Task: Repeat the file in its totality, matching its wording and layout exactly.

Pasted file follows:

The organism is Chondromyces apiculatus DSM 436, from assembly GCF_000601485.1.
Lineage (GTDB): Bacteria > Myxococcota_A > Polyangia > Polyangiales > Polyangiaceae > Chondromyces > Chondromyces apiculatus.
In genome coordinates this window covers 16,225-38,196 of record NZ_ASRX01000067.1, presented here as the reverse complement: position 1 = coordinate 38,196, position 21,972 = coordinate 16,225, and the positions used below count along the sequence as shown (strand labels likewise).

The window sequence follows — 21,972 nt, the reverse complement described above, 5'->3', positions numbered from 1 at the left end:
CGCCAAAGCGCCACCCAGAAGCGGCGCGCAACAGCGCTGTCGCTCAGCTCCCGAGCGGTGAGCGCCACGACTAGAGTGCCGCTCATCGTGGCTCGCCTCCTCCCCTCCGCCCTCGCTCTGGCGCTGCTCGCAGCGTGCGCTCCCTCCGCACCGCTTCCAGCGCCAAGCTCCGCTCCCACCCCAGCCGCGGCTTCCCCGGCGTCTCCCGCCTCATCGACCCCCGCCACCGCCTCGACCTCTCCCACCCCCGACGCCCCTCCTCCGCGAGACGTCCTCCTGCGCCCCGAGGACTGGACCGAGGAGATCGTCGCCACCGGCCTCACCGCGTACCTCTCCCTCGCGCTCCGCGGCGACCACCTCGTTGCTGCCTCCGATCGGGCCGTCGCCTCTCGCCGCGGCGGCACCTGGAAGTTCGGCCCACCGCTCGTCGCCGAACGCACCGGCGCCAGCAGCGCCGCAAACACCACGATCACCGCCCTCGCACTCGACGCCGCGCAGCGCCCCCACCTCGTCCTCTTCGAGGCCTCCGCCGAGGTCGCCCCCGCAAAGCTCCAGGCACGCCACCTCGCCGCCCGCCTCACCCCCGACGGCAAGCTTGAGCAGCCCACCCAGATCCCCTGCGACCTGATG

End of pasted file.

The organism is Chondromyces apiculatus DSM 436, from assembly GCF_000601485.1.
Lineage (GTDB): Bacteria > Myxococcota_A > Polyangia > Polyangiales > Polyangiaceae > Chondromyces > Chondromyces apiculatus.
In genome coordinates this window covers 16,225-38,196 of record NZ_ASRX01000067.1, presented here as the reverse complement: position 1 = coordinate 38,196, position 21,972 = coordinate 16,225, and the positions used below count along the sequence as shown (strand labels likewise).

The window sequence follows — 21,972 nt, the reverse complement described above, 5'->3', positions numbered from 1 at the left end:
CGCCAAAGCGCCACCCAGAAGCGGCGCGCAACAGCGCTGTCGCTCAGCTCCCGAGCGGTGAGCGCCACGACTAGAGTGCCGCTCATCGTGGCTCGCCTCCTCCCCTCCGCCCTCGCTCTGGCGCTGCTCGCAGCGTGCGCTCCCTCCGCACCGCTTCCAGCGCCAAGCTCCGCTCCCACCCCAGCCGCGGCTTCCCCGGCGTCTCCCGCCTCATCGACCCCCGCCACCGCCTCGACCTCTCCCACCCCCGACGCCCCTCCTCCGCGAGACGTCCTCCTGCGCCCCGAGGACTGGACCGAGGAGATCGTCGCCACCGGCCTCACCGCGTACCTCTCCCTCGCGCTCCGCGGCGACCACCTCGTTGCTGCCTCCGATCGGGCCGTCGCCTCTCGCCGCGGCGGCACCTGGAAGTTCGGCCCACCGCTCGTCGCCGAACGCACCGGCGCCAGCAGCGCCGCAAACACCACGATCACCGCCCTCGCACTCGACGCCGCGCAGCGCCCCCACCTCGTCCTCTTCGAGGCCTCCGCCGAGGTCGCCCCCGCAAAGCTCCAGGCACGCCACCTCGCCGCCCGCCTCACCCCCGACGGCAAGCTTGAGCAGCCCACCCAGATCCCCTGCGACCTGATG